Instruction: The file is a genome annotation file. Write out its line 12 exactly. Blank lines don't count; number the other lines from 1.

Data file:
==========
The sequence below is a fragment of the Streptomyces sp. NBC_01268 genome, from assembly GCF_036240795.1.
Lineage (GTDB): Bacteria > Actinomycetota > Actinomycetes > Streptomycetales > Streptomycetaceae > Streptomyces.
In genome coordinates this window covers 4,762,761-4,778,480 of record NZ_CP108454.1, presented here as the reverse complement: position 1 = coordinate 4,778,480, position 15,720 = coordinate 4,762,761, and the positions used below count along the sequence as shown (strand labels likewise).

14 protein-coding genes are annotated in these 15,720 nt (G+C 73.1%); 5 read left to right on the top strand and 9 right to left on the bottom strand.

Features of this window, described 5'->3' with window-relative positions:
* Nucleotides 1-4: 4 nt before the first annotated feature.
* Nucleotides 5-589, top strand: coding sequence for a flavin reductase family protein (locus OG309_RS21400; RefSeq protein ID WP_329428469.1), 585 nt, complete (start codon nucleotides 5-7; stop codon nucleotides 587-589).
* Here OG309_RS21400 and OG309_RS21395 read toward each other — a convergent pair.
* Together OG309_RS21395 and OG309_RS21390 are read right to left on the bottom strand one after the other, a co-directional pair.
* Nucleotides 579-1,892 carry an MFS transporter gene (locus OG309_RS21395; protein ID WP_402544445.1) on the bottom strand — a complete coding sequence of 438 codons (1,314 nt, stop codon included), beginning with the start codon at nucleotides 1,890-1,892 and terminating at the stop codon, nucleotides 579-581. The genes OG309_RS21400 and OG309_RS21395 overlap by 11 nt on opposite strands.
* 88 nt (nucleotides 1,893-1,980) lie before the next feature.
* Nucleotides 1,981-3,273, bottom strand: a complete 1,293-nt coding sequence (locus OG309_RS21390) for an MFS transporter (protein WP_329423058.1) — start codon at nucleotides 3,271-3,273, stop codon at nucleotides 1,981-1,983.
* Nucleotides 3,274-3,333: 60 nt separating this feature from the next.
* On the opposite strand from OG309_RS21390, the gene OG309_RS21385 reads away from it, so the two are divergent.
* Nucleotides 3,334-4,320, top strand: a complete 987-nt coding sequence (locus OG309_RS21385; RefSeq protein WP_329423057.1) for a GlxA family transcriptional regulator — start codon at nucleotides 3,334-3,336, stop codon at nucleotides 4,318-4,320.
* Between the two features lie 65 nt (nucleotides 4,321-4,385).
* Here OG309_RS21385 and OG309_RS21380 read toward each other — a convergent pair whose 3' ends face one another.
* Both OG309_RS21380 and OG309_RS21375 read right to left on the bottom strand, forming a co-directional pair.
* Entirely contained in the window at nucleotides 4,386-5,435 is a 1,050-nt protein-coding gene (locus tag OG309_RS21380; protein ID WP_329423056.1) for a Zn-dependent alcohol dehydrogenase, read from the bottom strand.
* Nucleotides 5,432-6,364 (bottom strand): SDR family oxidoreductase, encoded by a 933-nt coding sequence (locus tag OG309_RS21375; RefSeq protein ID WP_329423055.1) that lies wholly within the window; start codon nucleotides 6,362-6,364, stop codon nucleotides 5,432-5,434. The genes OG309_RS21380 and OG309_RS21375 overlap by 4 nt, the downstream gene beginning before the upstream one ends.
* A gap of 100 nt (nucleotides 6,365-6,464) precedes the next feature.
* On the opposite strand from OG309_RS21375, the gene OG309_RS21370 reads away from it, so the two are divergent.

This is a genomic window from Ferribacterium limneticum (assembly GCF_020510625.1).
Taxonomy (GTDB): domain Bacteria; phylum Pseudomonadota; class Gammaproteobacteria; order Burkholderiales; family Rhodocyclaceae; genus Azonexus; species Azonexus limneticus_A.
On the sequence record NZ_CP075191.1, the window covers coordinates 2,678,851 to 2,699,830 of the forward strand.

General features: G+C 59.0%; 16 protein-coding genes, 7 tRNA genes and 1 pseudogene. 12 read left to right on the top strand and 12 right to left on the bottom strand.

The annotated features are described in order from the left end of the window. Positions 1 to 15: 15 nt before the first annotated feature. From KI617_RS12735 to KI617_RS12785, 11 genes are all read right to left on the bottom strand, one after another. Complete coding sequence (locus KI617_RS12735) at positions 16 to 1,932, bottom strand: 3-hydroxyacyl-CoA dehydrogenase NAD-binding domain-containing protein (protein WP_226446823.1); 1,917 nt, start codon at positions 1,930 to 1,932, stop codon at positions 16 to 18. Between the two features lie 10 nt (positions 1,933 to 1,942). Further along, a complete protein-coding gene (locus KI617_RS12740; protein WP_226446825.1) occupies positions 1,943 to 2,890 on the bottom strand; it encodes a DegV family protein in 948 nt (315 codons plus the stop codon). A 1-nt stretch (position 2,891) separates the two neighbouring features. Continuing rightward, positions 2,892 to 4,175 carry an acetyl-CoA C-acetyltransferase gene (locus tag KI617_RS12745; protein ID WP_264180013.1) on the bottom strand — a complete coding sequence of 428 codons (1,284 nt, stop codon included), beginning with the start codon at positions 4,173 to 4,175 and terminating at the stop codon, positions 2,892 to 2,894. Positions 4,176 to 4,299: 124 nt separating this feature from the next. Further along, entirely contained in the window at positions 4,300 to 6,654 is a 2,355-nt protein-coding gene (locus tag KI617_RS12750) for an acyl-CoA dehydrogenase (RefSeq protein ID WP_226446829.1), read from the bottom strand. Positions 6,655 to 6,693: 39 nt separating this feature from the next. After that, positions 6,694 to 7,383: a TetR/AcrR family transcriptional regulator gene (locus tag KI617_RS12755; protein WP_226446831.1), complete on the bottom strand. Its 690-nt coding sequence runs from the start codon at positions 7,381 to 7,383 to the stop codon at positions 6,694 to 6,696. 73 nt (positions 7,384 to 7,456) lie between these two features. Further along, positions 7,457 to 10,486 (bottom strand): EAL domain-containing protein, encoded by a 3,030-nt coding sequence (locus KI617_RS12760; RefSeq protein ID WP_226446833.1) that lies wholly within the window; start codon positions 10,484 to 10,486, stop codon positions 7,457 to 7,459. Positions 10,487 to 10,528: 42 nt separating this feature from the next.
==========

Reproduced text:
* Nucleotides 1,981-3,273, bottom strand: a complete 1,293-nt coding sequence (locus OG309_RS21390) for an MFS transporter (protein WP_329423058.1) — start codon at nucleotides 3,271-3,273, stop codon at nucleotides 1,981-1,983.